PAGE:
News Stories

New Wave of Cat Mutilations

Brandon Griggs writes in the Salt Lake Tribune that a wave of cat mutilations is going on there. Our Dreamland science reporter, Linda Moulton Howe, has reported on similar mutilations from all over the country, yet this story, like most of the others we've read, gives no indication of the scope of the mystery.

Around a year ago, Katy Bonacci saw what she thought was a pile of rags lying in the grass across the street. When she got closer, she realized it was her cat George, with a hole in his left side. His intestines lay on the curb. "I'll never forget that image," She says. "It's just creepy. I haven't had a good night's sleep since."

At least 10 cats and one dog have were found mutilated in Salt Lake City last year. The most recent was a black cat found partly buried two weeks ago. Most of the cats had their hearts or other organs surgically removed, and at least three were decapitated. Most were killed at night and left on lawns or other public areas where they would be found.

Despite publicity, door-to-door canvassing and a big reward, the police have few leads. "We're looking for a needle in a haystack," says Salt Lake City police Capt. Judy Dencker. "Many times we don't even know where the crime scene is. We're just finding dead cats."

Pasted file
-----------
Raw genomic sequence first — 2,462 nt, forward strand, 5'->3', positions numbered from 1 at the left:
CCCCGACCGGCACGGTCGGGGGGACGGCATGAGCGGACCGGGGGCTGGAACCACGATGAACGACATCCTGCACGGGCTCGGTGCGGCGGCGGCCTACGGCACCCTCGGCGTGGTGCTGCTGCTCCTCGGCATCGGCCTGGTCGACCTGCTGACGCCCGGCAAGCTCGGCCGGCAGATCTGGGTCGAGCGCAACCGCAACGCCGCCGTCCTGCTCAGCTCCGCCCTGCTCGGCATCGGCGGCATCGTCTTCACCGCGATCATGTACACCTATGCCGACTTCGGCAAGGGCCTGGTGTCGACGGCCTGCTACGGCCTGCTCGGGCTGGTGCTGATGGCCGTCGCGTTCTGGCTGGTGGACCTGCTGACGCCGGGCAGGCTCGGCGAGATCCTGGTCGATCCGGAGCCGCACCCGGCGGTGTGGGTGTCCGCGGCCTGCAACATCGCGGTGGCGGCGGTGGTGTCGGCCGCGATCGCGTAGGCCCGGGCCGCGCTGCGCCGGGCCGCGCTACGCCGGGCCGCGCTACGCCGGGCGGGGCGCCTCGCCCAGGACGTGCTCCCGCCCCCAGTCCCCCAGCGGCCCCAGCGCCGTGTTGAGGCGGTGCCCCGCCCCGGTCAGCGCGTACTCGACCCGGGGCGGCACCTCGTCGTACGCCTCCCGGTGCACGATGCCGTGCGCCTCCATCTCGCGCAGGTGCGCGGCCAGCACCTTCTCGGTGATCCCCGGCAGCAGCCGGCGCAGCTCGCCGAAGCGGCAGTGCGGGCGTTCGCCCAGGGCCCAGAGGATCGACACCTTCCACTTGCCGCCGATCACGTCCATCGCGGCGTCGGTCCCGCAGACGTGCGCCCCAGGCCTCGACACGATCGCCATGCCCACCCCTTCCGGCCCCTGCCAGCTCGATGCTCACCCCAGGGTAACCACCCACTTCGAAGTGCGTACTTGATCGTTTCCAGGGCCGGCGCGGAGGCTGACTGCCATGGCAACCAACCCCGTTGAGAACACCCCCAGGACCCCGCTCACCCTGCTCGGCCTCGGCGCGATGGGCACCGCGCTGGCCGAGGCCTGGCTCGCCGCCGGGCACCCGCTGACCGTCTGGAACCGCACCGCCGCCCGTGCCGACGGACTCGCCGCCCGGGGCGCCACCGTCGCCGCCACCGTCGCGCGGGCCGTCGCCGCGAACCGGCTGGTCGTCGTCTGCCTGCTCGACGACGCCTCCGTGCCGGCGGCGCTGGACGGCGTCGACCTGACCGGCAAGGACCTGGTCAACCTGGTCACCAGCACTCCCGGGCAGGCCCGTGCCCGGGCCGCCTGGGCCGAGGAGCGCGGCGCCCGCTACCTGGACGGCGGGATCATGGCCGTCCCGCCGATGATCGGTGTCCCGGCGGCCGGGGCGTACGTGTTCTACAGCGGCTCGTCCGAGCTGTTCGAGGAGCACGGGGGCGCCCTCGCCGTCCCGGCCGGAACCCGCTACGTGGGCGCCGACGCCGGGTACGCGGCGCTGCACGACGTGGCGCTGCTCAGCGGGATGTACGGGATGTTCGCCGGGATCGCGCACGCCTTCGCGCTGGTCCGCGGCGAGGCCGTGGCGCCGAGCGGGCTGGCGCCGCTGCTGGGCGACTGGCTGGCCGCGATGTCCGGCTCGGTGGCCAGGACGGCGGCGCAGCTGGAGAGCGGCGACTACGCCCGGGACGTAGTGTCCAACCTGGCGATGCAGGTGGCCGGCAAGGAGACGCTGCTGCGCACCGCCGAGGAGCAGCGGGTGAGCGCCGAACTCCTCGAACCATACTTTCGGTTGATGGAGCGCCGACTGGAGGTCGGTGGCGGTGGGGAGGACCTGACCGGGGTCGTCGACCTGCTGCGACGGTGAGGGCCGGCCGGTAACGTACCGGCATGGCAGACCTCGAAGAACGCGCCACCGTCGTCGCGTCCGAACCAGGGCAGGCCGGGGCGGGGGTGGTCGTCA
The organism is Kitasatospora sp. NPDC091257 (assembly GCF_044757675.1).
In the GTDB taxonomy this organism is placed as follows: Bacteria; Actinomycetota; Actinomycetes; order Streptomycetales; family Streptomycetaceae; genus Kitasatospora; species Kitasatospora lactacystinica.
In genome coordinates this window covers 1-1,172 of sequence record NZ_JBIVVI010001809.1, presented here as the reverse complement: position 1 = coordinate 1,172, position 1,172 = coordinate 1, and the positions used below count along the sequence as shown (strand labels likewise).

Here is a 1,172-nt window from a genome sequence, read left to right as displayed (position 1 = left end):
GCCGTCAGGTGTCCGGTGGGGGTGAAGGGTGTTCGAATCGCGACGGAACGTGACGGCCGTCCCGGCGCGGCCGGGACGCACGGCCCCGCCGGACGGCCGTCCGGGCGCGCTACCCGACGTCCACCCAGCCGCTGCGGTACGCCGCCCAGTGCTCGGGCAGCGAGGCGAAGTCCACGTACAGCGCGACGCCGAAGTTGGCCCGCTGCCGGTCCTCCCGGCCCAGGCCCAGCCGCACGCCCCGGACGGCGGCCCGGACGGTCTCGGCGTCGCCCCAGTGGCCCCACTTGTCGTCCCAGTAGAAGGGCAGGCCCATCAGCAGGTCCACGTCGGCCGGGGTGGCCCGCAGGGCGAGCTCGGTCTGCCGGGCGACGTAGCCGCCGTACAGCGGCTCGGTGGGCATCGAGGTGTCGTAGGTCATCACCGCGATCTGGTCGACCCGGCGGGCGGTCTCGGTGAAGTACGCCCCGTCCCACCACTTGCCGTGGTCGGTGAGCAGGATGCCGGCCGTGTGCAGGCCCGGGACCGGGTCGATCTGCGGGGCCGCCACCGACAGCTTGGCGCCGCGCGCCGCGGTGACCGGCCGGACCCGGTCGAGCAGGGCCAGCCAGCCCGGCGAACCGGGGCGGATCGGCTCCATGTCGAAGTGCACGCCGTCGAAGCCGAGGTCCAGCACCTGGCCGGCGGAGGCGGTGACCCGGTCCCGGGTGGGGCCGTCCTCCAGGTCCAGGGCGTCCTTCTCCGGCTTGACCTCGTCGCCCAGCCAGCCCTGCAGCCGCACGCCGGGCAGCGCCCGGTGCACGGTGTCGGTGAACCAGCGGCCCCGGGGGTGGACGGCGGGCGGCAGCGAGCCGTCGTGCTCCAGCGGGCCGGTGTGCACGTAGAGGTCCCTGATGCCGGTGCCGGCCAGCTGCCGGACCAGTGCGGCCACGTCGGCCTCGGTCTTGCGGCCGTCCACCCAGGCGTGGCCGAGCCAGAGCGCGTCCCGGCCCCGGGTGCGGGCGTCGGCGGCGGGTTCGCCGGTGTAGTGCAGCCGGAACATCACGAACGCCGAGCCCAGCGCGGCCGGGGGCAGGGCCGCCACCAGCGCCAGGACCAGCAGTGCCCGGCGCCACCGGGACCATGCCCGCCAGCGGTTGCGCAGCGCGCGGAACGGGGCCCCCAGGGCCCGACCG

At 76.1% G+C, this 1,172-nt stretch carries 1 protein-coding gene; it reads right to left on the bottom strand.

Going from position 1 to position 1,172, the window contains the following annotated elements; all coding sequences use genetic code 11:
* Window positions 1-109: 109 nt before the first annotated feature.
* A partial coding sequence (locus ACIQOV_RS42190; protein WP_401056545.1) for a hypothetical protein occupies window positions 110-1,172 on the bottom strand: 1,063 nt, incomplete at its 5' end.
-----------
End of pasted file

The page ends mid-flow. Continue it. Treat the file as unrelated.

State wildlife officer Mike Roach, who examined one of the cats, says, "Wild animals typically bite the animal, kill it, and then drag it off to eat it. This cat hadn't been chewed on." Others think these are animal sacrifices by Satanists. However, there's no evidence of any "Satanists" nearby, and wiccans (also called pagans or witches) do not sacrifice animals.

Local police are talking with police in Aurora, CO (near Denver), where a wave of cat mutilations has also taken place. At least 24 cats have been mutilated, and as Linda Howe reported, all of them were also precisely dissected with their internal organs removed.

"It's like knowing that there's a serial killer in your neighborhood and still letting your children outside," says Temma Martin, of Salt Lake County Animal Services. "Until this is solved, the only protection we have is to keep our pets indoors."

But will it be solved? Maybe we should ask them what's going on.

NOTE: This news story, previously published on our old site, will have any links removed.


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